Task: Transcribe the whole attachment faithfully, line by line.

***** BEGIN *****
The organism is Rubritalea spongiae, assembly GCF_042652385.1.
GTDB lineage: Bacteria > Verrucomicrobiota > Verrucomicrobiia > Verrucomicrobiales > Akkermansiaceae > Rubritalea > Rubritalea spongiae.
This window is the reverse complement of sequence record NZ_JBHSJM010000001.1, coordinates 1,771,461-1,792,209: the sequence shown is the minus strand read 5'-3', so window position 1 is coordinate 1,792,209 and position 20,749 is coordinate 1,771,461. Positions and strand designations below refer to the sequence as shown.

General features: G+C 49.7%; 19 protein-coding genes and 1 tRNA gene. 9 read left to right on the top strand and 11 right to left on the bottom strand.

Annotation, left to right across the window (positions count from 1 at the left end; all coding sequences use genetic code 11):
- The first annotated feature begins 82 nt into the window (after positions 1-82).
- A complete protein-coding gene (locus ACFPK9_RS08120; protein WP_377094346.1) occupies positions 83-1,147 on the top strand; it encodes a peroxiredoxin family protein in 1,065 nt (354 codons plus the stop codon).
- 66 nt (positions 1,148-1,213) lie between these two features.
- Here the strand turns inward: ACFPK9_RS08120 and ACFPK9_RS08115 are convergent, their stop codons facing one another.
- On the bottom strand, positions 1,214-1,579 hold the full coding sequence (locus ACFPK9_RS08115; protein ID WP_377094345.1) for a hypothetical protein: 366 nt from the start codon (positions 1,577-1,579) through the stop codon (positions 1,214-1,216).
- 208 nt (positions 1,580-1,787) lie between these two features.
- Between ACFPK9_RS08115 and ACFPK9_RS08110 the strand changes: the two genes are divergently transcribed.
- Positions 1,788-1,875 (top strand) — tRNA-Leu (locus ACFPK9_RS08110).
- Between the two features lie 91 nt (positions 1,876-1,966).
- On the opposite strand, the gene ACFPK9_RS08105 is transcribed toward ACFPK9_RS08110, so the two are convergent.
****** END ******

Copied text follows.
The organism is Rubritalea spongiae, assembly GCF_042652385.1.
GTDB lineage: Bacteria > Verrucomicrobiota > Verrucomicrobiia > Verrucomicrobiales > Akkermansiaceae > Rubritalea > Rubritalea spongiae.
This window is the reverse complement of sequence record NZ_JBHSJM010000001.1, coordinates 1,771,461-1,792,209: the sequence shown is the minus strand read 5'-3', so window position 1 is coordinate 1,792,209 and position 20,749 is coordinate 1,771,461. Positions and strand designations below refer to the sequence as shown.

General features: G+C 49.7%; 19 protein-coding genes and 1 tRNA gene. 9 read left to right on the top strand and 11 right to left on the bottom strand.

Annotation, left to right across the window (positions count from 1 at the left end; all coding sequences use genetic code 11):
- The first annotated feature begins 82 nt into the window (after positions 1-82).
- A complete protein-coding gene (locus ACFPK9_RS08120; protein WP_377094346.1) occupies positions 83-1,147 on the top strand; it encodes a peroxiredoxin family protein in 1,065 nt (354 codons plus the stop codon).
- 66 nt (positions 1,148-1,213) lie between these two features.
- Here the strand turns inward: ACFPK9_RS08120 and ACFPK9_RS08115 are convergent, their stop codons facing one another.
- On the bottom strand, positions 1,214-1,579 hold the full coding sequence (locus ACFPK9_RS08115; protein ID WP_377094345.1) for a hypothetical protein: 366 nt from the start codon (positions 1,577-1,579) through the stop codon (positions 1,214-1,216).
- 208 nt (positions 1,580-1,787) lie between these two features.
- Between ACFPK9_RS08115 and ACFPK9_RS08110 the strand changes: the two genes are divergently transcribed.
- Positions 1,788-1,875 (top strand) — tRNA-Leu (locus ACFPK9_RS08110).
- Between the two features lie 91 nt (positions 1,876-1,966).
- On the opposite strand, the gene ACFPK9_RS08105 is transcribed toward ACFPK9_RS08110, so the two are convergent.